Over the course of my lifetime I’ve had some amazing friends—boys and girls, men and women—of all kinds you might endeavor to imagine. We rocked on swing sets, climbed trees, squished slugs, played dress-up, fort, baseball, hide-and-go-seek, sharks and minnows and Hot Wheels. We made mud pies, baked cookies, sled down the cemetery hill, rode bikes, walked to school, spied on boys, cut out paper snowflakes, had sleepovers, watched movies, snuck into the pool after hours, tee-peed houses, drew pictures, wrote poems, gave each other gifts. We went camping and water skiing and swimming and bowling and hiking and snow skiing and walked on the beach, floated rivers, got lost in the Sierras and scaled mountainsides. We shared breakfasts and dinners and coffee and apple-pie a la mode while listening to live music. We sunbathed nude, painted our faces blue, played practical jokes, danced in our nightgowns, wore identical overalls, peed our pants, made out in cars, drank till we passed out and puked in the bushes. We traveled far, hooked up, moved in, boogied down, and slept over. We've laughed and cried and and hugged and kissed and screamed and yelled and argued and cut off. We’ve forgotten, forgiven, enlightened, learned, and loved.

Since Calvin was born, meeting and loving lots of incredible people continues for me. Some friendships stand the test of time, others drift through my life like a dandelion puff on a breeze, and I have fond memories of them all. But Calvin has added an interesting facet to my friendships and acquaintances.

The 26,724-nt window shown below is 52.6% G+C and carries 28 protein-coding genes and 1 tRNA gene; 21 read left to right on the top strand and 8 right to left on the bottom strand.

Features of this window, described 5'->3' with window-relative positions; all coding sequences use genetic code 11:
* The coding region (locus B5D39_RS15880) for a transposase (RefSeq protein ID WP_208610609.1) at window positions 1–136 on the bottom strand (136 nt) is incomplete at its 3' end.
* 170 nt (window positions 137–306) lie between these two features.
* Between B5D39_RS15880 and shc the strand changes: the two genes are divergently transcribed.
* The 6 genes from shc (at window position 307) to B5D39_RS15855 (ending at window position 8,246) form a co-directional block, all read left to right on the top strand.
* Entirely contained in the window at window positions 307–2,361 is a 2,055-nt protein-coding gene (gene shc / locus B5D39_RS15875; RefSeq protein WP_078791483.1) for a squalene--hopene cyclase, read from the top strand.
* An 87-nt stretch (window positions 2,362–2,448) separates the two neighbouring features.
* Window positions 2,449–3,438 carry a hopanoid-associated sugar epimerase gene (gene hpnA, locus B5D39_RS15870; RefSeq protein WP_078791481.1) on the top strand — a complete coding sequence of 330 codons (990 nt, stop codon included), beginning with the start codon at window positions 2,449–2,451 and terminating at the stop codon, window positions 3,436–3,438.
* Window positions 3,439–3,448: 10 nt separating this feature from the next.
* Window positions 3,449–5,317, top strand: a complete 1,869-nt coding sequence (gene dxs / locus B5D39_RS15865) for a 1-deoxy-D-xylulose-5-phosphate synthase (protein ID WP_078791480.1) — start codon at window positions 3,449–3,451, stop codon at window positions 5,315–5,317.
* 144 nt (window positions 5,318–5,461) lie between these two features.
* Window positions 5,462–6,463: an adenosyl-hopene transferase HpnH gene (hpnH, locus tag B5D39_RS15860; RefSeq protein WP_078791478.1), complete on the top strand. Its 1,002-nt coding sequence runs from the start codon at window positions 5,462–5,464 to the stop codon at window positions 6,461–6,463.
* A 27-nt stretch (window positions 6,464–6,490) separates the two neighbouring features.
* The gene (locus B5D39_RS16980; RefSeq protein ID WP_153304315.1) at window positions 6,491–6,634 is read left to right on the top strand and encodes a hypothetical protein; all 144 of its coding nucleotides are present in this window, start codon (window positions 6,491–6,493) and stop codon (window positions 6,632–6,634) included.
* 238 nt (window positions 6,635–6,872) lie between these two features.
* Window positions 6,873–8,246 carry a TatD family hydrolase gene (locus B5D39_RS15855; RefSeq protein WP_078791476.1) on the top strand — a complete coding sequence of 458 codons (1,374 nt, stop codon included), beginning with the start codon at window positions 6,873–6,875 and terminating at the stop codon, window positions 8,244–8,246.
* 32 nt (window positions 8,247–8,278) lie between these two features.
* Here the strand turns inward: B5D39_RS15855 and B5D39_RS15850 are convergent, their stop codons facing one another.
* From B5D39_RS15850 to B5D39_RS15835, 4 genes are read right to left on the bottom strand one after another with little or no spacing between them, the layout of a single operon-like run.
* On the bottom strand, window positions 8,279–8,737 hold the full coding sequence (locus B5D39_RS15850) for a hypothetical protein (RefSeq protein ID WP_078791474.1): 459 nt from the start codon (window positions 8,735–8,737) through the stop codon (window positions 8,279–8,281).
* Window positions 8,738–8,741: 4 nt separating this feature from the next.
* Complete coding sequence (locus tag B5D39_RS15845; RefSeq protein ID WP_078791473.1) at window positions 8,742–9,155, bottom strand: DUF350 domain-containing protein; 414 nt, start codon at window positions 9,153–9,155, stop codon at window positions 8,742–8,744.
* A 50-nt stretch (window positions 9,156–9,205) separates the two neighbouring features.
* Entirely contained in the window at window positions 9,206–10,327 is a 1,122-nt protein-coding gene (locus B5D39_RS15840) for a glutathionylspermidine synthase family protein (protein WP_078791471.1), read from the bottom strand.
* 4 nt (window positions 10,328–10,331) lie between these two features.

When Calvin was an infant Michael and I read a book called Fragile Innocence by James Reston. It’s a journalist’s recounting of the difficulties raising his daughter Hillary who, after a short virus when she was a toddler, lost her ability to speak, began having seizures and gradually regressed into a serious state of mental retardation. He and his wife coined a term, The Hillary Test. Whether wrongly or not, the family began judging their friends by the way they treated their daughter. This struck a cord with Michael and me, having witnessed the gamut of responses to our boy Calvin.

Often, Calvin seems to be completely invisible to certain people, as if he were a veritable bump on a log. They engage with Rudy our dog but never with Calvin, even if he’s in plain sight screaming and flailing. Some keep their distance from Calvin—at arm’s length, eyes averted—as if he might be carrying some lethal contagion or resemble, perhaps, Rosemary's baby. Others try their best to relate in some way, albeit awkwardly and self-consciously, to our boy who doesn’t look at them, doesn’t seem to hear them and can’t respond to their questions. Then there are those who, whether they’ve met Calvin or not, happily crouch down close to him, sometimes right up to his face where he sees best, tussle his hair, smooch his cheeks, embrace his ever-growing floppy weight as if they’ve cared for a disabled child all their lives—as if he were theirs. These are the folks who, when we see them interact with Calvin, often bring tears to our eyes.

But even though I notice the myriad ways in which friends and acquaintances treat Calvin, and although sometimes I’m left aghast, heartbroken or peeved, it really doesn’t matter in the long run. I know it takes all kinds of folks to make the world go round, folks who are to differing degrees—some more, others much less—able to deal with the curveballs and oddities that life throws us all. What matters most is the boundless love I feel from my decades’ of friendships, near and afar. I’ll forever be amazed at times such as when I strike up a conversation with an octogenarian and her husband and continue to correspond for months if not years, or when a beautiful Japanese woman and her Bosnian husband roll in and out of my life in a blink but I still think of them daily, or when I reconnect with kids—now adults—who I used to coach in swimming when I was just a teen, or when friends from my formative years still feel as close to my heart as when we were kids. Because the thousands of incredibly diverse friends I’ve met in my lifetime, who continue to touch and to move me, help make me into the person I am today—someone I have very much come to like.

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